“Stopping fashion and moving into interiors felt like a genuine, and natural progression” says Williamson. “My brand DNA has been built up over the years and now I’m simply continuing what I’ve established as a fashion designer and expressing it in a new form. I guess for me the two worlds are so closely linked that it was a slow, considered process to evolve creatively, and try something new which I love, rather than a knee jerk overnight decision. It’s a very exciting time.”
But it’s by no means a given that any fashion designer can make the transition from frocks to homes as seamlessly as Williamson has done. Success depends on the strength of the creative vision in the first place, and the authenticity of the inspiration from which it springs. For Williamson, the richness of his aesthetic was established at the very beginning as areaction to the perceived greyness of his native Manchester. “Every collection I’ve ever done has been inspired by nature in one form or another, the more exotic the better. Exotic countries and sun-drenched landscapes are what really capture my imagination.” Consider then his heady trademark palette of jewel-tones from soft to acid bright, the kaleidoscopic patterns and vivacious prints all audaciously mixed and mis-matched; simply throw in a bit more ruching, pleating and feathery trims, and they are the precise ingredients of his interiors too. It’s clear that his signature, remarkably consistent in a way that few brands manage, has simply transferred medium.
Additionally, a genuine passion for interiors must be innate. It can’t be learnt. For Williamson it was always there, starting with his childhood bedroom which was regularly re-coloured to suit his burgeoning tastes; the final iteration before leaving home “a ghastly lavender shade from Homebase for the walls, with silver paint for the woodwork.” Photographs of an early bedsit in Gray’s Inn Road reveal a tiny kitchen with vivid pink cupboards covered with images of tea cups, each meticulously snipped from a roll of wrapping paper. His subsequent studios, shops and homes have regularly been featured in glossy magazines, often making the cover because they were seductive in a way that made you seriously consider the possibilities of a turquoise bathroom. And his latest project, Suite 67 at the exclusive Belmond La Residencia hotel in Deià, Mallorca, favoured locale of Gwyneth Paltrow to Kate Moss, looks set to assuage any last doubters about this transition. It’s an accomplished assemblage of pieces and papers from his various collections peppered with quirky touches which will no doubt become his interior hallmarks — think jolly pink Maribou feather trimmed lamps, hand-painted vintage furniture and gloriously-patterned wallpaper used unexpectedly on ceilings and inside cupboards.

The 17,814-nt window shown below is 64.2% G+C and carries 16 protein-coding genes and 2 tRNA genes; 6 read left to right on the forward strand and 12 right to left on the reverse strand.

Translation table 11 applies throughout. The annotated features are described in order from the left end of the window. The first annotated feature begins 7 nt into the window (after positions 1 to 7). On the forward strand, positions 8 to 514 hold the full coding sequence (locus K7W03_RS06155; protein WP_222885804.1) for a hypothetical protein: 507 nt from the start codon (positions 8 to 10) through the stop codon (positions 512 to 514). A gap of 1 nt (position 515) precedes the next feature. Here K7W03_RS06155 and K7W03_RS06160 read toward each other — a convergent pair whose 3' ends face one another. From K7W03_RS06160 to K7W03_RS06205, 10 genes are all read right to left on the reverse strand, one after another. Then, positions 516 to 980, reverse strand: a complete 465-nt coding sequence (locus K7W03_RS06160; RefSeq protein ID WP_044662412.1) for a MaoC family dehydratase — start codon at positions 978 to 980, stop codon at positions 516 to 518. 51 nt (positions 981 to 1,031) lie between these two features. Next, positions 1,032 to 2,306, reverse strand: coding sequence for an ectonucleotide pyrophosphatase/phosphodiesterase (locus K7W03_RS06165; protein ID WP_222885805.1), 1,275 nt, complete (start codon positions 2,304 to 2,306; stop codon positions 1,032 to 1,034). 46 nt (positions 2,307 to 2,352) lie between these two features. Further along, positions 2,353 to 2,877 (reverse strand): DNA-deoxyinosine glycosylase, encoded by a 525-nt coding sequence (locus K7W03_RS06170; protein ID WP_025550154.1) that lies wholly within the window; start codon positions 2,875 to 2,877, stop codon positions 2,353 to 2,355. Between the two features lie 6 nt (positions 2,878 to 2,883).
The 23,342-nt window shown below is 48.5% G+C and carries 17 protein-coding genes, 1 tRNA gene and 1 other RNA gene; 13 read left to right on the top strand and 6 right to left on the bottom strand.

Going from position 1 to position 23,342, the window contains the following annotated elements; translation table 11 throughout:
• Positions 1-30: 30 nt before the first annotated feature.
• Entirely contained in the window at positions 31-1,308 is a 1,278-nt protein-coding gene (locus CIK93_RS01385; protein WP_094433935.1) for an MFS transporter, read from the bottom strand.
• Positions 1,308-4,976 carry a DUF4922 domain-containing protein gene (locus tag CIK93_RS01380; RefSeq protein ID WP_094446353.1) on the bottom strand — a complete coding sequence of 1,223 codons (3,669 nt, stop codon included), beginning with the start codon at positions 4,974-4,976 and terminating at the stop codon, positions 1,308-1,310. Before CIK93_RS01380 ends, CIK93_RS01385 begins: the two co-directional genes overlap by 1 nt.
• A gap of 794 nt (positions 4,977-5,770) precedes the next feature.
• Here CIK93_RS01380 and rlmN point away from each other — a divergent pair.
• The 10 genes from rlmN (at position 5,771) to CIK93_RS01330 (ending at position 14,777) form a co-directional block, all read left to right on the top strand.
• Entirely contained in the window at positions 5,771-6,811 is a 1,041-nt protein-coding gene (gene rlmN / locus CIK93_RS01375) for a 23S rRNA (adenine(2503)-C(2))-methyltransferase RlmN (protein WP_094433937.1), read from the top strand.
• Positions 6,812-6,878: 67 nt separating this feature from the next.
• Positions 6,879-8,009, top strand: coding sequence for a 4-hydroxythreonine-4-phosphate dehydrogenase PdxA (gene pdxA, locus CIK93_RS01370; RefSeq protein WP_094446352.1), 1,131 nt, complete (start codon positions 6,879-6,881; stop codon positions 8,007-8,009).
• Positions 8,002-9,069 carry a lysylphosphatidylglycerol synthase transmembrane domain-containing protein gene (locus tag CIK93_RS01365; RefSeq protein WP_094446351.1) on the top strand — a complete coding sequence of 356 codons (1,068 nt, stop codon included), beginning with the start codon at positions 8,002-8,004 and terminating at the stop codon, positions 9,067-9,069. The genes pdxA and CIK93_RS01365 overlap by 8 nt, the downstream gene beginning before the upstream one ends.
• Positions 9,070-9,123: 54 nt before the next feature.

Perhaps the most decisive indication of his shift in focus is that ‘interiors’ is now the first tab on his website home page. For sure, further along there’s a beachwear category referencing a collection sold via online fashion portal net-a porter, but this will soon come offline (ergo snap it up now!) But, before we mourn fashion’s loss, consider this, while many of his dresses commanded eye-wateringly high-price points, arguably his wallpapers, stationery ranges, and coming soon, scented candle collection, are infinitely more affordable. There’s also the ongoing collaboration with Debenhams, which promises to be expanding. “By the end of the year there will be 3 full lines in there” says Williamson, “homeware, fashion and swimwear, with a much higher design specification to all products.”
And it’s perfect timing too because as the world appears to be going a bit bonkers, decoratively speaking, it’s time to live for the moment and do in our homes as we damn well please. Upbeat and joyful is what we all need right now. As Williamson says, “I’m fascinated with creating spaces which evoke a sense of joy, optimism and personality; spaces which marry a sort of rustic earthiness with touches of grandeur and decadence. Much like my clothes I guess.” All hail the new Happy Design: magical, mood-enhancing interiors, and breathe anew, for fashion’s favourite romantic hasn’t left us, he’s simply opened a door to take more of us to the bright side.
A shorter version of this piece was first published in The Observer Magazine on 24 June 2017.